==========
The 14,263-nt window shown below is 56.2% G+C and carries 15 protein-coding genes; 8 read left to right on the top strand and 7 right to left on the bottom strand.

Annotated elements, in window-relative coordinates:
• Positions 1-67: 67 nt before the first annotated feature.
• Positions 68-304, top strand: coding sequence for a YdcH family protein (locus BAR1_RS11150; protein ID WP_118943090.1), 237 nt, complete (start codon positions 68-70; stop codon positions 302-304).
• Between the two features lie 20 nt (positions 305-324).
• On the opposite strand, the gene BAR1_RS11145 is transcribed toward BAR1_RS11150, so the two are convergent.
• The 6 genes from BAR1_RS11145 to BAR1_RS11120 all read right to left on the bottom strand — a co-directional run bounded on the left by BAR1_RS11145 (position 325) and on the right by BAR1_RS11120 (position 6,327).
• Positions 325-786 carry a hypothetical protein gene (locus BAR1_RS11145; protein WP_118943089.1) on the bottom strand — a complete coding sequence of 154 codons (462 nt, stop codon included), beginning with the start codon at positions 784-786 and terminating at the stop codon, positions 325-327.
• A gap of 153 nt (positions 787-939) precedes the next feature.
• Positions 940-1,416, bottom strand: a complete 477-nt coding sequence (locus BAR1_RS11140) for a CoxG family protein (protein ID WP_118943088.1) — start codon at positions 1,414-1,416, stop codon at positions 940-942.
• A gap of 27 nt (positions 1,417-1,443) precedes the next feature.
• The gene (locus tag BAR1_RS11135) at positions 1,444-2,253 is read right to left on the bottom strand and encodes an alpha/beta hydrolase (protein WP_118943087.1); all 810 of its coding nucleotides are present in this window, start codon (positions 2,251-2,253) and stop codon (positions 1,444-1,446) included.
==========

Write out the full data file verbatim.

The 14,263-nt window shown below is 56.2% G+C and carries 15 protein-coding genes; 8 read left to right on the top strand and 7 right to left on the bottom strand.

Annotated elements, in window-relative coordinates:
• Positions 1-67: 67 nt before the first annotated feature.
• Positions 68-304, top strand: coding sequence for a YdcH family protein (locus BAR1_RS11150; protein ID WP_118943090.1), 237 nt, complete (start codon positions 68-70; stop codon positions 302-304).
• Between the two features lie 20 nt (positions 305-324).
• On the opposite strand, the gene BAR1_RS11145 is transcribed toward BAR1_RS11150, so the two are convergent.
• The 6 genes from BAR1_RS11145 to BAR1_RS11120 all read right to left on the bottom strand — a co-directional run bounded on the left by BAR1_RS11145 (position 325) and on the right by BAR1_RS11120 (position 6,327).
• Positions 325-786 carry a hypothetical protein gene (locus BAR1_RS11145; protein WP_118943089.1) on the bottom strand — a complete coding sequence of 154 codons (462 nt, stop codon included), beginning with the start codon at positions 784-786 and terminating at the stop codon, positions 325-327.
• A gap of 153 nt (positions 787-939) precedes the next feature.
• Positions 940-1,416, bottom strand: a complete 477-nt coding sequence (locus BAR1_RS11140) for a CoxG family protein (protein ID WP_118943088.1) — start codon at positions 1,414-1,416, stop codon at positions 940-942.
• A gap of 27 nt (positions 1,417-1,443) precedes the next feature.
• The gene (locus tag BAR1_RS11135) at positions 1,444-2,253 is read right to left on the bottom strand and encodes an alpha/beta hydrolase (protein WP_118943087.1); all 810 of its coding nucleotides are present in this window, start codon (positions 2,251-2,253) and stop codon (positions 1,444-1,446) included.